Charles Darwin wrote that “It is not the strongest of the species that survives, nor the most intelligent, but the one most responsive to change.” His theory posited that individual species would have to adapt in order to survive, and that natural selection—the so-called “survival of the fittest”—would weed out the species that failed to adapt to the changing environment.
Changes and trends in the small advertising/marketing agency business can be likened to Darwin’s theory of evolution in that smaller agencies are forced, by their very size and nature, to adapt—to evolve with the times—or become extinct.
At Pipitone Group, we have a mission statement—a mantra, if you will—that embraces change as a positive and necessary thing. “Always evolving, ever learning, constantly growing, by doing great work with great people.” Evolving, learning and growing are the traits of our company’s culture that have enabled us to reach our 20-year milestone. Over those years, we’ve grown a small design firm that started in an attic into a 32-person, fully integrated marketing agency.
Quick to adopt, quick to adapt
Long ago, we made the conscious decision to evolve our company as new things came along. We either hired talent or evolved our skills to match the needs of customers and the marketplace. You don’t have to be bleeding edge just leading edge to introduce these offerings to your clients. Such is the case with marketing automation, a process that is changing the way sales and marketing work together to nurture prospects through the buy cycle. In fact, that may be one of the most valuable attributes of a smaller agency—our ability to be more nimble, more adaptable than the bigger shops. Perhaps it’s been our best survival mechanism in the wild.
An article in Ad Age by Marc Brownstein, president of a small agency in Philadelphia, a few years ago described the notion of each of the different departments in a typical ad agency—design, content, account management, PR, production, interactive—as being individual silos in which talent was locked away, isolated from each other and inaccessible from the outside. He said that, if small agencies are going to thrive—in fact, survive—they had to break their talent out from their silos and integrate them with one another. In short, he believed that everyone in an integrated agency should have to learn each other’s crafts and work closely with one another—enough so that they could provide value to clients with a single message, executed across all disciplines.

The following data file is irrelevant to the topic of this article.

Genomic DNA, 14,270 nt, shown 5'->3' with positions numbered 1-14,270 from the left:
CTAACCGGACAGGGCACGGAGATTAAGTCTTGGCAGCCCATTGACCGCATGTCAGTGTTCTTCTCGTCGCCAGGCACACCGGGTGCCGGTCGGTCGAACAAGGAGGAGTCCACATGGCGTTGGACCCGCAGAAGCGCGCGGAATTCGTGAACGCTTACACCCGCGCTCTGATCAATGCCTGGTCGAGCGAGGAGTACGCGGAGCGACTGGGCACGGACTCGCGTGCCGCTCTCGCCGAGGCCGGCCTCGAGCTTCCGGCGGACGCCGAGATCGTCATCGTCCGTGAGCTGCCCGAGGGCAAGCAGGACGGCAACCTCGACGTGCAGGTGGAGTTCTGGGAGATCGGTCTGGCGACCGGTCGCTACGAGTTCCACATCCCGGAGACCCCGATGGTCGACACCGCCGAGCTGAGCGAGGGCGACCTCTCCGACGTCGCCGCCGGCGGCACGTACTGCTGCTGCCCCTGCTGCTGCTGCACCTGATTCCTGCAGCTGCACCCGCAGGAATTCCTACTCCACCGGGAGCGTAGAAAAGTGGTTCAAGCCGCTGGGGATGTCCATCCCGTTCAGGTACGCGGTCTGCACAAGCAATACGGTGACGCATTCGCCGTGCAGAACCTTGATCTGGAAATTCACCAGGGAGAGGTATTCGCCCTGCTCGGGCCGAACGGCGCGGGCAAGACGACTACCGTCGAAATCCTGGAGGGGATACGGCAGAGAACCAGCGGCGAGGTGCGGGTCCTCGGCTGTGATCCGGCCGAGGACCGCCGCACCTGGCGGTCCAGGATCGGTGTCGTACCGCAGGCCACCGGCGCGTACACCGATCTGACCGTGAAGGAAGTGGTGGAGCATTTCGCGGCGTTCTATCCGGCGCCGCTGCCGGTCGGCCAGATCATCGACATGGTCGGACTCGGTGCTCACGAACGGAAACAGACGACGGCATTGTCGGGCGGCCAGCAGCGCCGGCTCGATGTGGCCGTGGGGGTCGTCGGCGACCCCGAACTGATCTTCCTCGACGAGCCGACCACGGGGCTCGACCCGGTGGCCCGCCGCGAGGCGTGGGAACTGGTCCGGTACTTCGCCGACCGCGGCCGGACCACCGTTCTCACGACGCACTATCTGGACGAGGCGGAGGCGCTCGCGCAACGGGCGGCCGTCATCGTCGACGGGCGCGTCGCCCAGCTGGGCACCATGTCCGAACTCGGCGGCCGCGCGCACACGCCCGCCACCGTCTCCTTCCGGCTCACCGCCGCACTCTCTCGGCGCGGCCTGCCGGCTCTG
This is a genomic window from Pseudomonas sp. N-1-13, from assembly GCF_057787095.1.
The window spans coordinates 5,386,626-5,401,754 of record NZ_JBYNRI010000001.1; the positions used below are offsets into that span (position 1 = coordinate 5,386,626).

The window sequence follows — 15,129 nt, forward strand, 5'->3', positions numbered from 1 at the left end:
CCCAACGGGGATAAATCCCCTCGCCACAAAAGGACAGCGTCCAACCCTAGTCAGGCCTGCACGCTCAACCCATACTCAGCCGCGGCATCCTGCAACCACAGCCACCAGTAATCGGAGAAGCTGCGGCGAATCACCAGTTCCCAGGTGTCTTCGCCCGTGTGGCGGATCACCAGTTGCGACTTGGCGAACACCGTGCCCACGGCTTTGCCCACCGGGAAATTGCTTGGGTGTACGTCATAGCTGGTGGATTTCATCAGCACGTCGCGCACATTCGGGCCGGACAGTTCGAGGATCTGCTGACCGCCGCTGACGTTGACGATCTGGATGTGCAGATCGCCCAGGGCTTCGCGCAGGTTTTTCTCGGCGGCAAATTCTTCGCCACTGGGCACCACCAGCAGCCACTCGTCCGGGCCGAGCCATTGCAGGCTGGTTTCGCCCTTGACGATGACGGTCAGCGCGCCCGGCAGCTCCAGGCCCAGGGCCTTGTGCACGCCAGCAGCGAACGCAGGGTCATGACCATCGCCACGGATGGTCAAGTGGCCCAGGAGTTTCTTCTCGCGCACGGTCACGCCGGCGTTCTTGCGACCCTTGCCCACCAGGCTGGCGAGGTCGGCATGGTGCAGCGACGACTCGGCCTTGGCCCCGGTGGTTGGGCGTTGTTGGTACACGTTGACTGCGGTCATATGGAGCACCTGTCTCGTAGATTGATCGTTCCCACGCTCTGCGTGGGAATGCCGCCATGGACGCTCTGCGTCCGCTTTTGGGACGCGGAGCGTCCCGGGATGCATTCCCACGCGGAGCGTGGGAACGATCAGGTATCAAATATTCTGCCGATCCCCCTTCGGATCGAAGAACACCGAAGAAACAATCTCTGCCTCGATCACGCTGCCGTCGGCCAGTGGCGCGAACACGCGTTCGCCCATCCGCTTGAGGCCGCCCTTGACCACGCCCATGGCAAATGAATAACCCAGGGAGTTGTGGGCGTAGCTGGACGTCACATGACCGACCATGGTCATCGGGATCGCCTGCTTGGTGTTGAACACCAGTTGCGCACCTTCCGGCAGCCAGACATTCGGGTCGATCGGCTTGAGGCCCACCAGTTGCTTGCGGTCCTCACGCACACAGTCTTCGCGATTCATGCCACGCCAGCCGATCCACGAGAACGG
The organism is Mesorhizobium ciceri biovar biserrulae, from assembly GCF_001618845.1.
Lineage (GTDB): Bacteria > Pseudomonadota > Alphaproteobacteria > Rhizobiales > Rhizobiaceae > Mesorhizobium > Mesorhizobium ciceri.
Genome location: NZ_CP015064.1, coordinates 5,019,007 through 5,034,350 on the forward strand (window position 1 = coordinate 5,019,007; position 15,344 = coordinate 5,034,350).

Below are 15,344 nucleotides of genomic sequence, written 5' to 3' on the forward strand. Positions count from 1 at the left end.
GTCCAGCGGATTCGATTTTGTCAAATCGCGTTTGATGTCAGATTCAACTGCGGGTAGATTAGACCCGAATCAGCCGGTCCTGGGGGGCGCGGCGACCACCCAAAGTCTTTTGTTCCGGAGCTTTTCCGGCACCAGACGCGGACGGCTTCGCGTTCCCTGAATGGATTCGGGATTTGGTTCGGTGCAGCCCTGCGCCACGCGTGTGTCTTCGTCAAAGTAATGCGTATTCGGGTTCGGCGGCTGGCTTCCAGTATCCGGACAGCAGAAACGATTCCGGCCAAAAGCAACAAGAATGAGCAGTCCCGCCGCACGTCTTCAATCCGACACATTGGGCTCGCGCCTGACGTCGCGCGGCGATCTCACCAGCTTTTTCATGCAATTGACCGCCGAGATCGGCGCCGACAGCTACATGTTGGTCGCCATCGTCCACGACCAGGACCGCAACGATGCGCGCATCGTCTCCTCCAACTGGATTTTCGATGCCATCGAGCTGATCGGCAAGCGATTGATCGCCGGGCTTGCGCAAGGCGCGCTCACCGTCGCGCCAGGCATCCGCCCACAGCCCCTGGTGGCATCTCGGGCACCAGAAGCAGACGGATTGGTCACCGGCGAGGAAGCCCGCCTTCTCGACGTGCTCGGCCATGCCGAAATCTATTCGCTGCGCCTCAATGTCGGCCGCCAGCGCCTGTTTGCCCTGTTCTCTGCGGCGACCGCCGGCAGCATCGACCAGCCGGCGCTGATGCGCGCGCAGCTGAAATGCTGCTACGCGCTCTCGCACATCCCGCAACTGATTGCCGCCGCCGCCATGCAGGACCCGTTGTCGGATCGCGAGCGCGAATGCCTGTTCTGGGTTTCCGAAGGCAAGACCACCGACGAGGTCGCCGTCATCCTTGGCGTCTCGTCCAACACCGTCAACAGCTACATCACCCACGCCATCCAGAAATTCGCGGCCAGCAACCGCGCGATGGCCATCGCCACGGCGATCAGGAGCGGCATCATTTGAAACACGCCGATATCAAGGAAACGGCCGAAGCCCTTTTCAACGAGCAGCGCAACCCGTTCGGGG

We’ve blown up those silos, setting free our talent, and forming integrated teams that collaborate with one another to execute a wide range of offerings seamlessly for our clients. Besides yielding a better, more creative environment, integration has also established better working relationships and a higher degree of ownership and accountability for the quality of the end-product. Who benefits from that? We all do: the firm, our people, our clients.
In fact, we’ve taken integration so seriously that we’ve coined a new phrase for what we do at Pipitone. We InteGREAT! Integration at Pipitone Group means creativity, smarts and a sum that’s greater than its parts.
But is integration the best approach for all marketing firms in an age when everyone is trying to differentiate themselves? Is it better to be strong in each of the various offerings, or is it better to become known as “the” agency in town for web or for print ads, for example?
One of our long-time clients mentioned to me that she believes the future of B2B communications belongs to integrated shops. In her line of thinking, the tools might change but the agencies that take the broader view are best positioned to lead for their clients. We’ve taken that thinking to heart.
We’re always trying to be the eyes and ears of our clients — listening to what our clients need, proactively searching for what’s new out there and finding ways we can bring on board the right people or partner with other companies to be able to offer it. Adopting new technology, adapting our teams, changing based on our clients’ needs to deliver new ideas and new approaches for them—the very definition of evolution.
Evolution is working for us as a species — and it’s working for our clients. To learn more about our evolutionary philosophy and the way we inteGREAT, visit our website: www.pipitonegroup.com/approach
About the Author: President and CEO
Scott is highly regarded both locally and nationally for his creative ingenuity and entrepreneurial spirit. His eye for the smart implementation of creative design in collaboration with other marketing and communications strategies has helped Pipitone Group grow from a one-person shop located in the attic of his home to the worldwide corporate headquarters where 32 people do great work every day.